At 6:52 pm jail guard Henry Willis, who had been working there for nine years, announced that he was going on his break a few minutes early. Due to another guard having left sick a few hours earlier, and no replacement being available, this left just one guard on-duty at the front desk area of the jail. That guard, Jerry Timmons, had only been working there for three months, having just come off his probationary period of employment.
“Yeah sure thing Henry, I’ll keep the place in shape for ya,” he replied to Willis’ announcement.
Ten minutes later a man entered through the side door, a way that official persons, deputies and medical staff usually used to access the jail. The man, past middle-age and about six feet tall displaying wisps of sandy blonde hair under a large brim fedora, walked up to the desk and announced he was a doctor.
“Ah, hello. I don’t recall seeing any orders up about a medical visit,” Timmons replied. “You sure you’re in the right place?”
“I am,” the man replied and then stood silently, green eyes blinking back at the guard.
“Ok, well, I’ll look again. Who are you here to see?”
“Some sick prisoner obviously, I think they said his name was Homberg.”
Timmons was looking through the daily log book and other papers but thought he recognized the name. “Humbert? Leo Humbert?”
“Yeah, sounds right,” the man replied while glancing at his pocket watch. “How about you let me in to see him before any more of my night gets wasted?”
“I still don’t see it here, you know, the order for a medical on Humbert. It’s always in here.”
“Ok kid, no offense, but I come here all the time. I don’t recognize you, so maybe you’re new. But they sent me to see this guy so let’s just get it over with, ok? It’s probably damn indigestion anyways.”
Timmons glanced down at the orders book again, up at the doctor, over to the door and then back at the doctor. The man had a resigned, nonchalant look on his face and did not raise any of the young guards suspicions. After several more seconds Timmons let him in, forgetting to have the doctor sign the official visitor log.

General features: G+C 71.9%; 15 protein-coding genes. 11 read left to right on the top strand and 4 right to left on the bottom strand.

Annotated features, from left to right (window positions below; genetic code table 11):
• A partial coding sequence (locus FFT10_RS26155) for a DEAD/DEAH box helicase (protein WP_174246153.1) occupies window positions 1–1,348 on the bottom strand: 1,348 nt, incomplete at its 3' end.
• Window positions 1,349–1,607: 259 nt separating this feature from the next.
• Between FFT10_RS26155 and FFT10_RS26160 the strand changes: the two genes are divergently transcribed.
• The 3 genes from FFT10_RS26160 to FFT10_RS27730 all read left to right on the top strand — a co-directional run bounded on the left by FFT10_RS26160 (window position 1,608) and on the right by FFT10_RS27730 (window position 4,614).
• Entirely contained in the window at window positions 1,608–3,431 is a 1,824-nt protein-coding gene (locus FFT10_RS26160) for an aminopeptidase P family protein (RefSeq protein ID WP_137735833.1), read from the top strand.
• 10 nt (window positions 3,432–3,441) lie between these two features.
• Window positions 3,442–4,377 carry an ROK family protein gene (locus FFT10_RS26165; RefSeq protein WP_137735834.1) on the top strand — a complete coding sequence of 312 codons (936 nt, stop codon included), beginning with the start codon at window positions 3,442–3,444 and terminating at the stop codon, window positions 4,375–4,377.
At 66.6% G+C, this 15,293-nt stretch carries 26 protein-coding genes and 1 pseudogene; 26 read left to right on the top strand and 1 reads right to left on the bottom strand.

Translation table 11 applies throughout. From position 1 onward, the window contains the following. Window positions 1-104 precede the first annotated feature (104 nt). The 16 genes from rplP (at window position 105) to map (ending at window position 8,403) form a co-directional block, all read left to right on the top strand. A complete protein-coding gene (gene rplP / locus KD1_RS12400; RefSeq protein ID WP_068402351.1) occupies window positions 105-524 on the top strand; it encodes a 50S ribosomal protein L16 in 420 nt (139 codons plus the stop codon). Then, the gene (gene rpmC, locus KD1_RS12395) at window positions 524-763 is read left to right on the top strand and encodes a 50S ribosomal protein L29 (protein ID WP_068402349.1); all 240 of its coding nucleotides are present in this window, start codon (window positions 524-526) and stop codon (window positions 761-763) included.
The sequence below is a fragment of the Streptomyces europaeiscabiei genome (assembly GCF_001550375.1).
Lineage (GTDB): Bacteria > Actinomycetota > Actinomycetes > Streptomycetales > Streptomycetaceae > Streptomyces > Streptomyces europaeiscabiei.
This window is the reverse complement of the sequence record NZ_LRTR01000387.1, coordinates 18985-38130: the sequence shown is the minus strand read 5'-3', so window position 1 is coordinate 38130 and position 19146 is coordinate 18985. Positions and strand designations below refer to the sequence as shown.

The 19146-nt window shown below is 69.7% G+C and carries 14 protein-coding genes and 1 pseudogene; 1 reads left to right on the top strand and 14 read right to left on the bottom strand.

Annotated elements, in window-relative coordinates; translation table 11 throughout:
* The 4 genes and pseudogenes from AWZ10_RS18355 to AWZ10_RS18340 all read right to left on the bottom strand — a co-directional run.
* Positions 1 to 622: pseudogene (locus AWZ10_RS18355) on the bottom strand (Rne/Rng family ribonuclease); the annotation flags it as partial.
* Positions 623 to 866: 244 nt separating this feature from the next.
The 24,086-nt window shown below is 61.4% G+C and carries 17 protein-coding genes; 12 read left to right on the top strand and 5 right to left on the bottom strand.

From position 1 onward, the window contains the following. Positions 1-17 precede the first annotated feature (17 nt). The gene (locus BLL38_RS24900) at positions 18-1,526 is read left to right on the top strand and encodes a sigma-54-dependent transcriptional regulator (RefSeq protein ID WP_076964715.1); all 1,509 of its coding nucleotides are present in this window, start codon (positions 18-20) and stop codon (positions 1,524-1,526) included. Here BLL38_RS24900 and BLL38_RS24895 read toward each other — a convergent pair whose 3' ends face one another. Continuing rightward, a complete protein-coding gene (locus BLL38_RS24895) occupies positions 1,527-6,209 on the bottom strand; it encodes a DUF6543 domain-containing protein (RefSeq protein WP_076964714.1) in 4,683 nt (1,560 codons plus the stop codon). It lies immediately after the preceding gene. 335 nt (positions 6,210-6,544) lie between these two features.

“I’ll walk you down doctor, just hang on until my partner gets back, ok?”
“What’s the cell number? I can just walk down there and ask him a few questions. Like I said, it’s probably indigestion.”
“Well, yeah, it’s 104.”
The doctor walked off at a brisk pace once Timmons opened the interior cell walkway door for him and was surprisingly back at the same gate about two minutes later, rapping his knuckles again the bars. Timmons hurried over to let him back through to the secured area.
“That was very fast doctor. Is he ok?”
“Oh yes, he’s just fine. Quite a faker. I’m going to return to my own dinner now if that’s ok with you,” the doctor replied, gesturing toward the secured exit door.
“Of course, yes sir. Hope you have a good night,” Timmons replied cheerfully and unlocked the door.
Ten minutes later Henry Willis returned, realized something unusual had taken place in his absence and rushed down to Leo’s cell. He found him lying on the floor, gasping for breath and with his eyes starting to roll back into his head. He opened the cell and went in to attempt to help but when he leaned down Leo grabbed his shirt and hissed into his ear.
“Remember that hotel fire, 1940, it was murder, look up the clock-maker. Find him.”
After that declaration Leo become unresponsive and he died a few hours later at the hospital. The official cause of death was never released although allusions to it being related to diabetic shock were made in the press and by jail authorities.
Leo Humbert, a historical curiosity and a bit on an enigma, was buried on October 26, 1967 at Sunset Memorial Park. Amanda faded into historical obscurity and Stanley Bittenhopper was never caught or heard from again.
For those of you who want to know, this is the article that started this long journey along with a few other documents relating to the story of Leo Humbert’s life.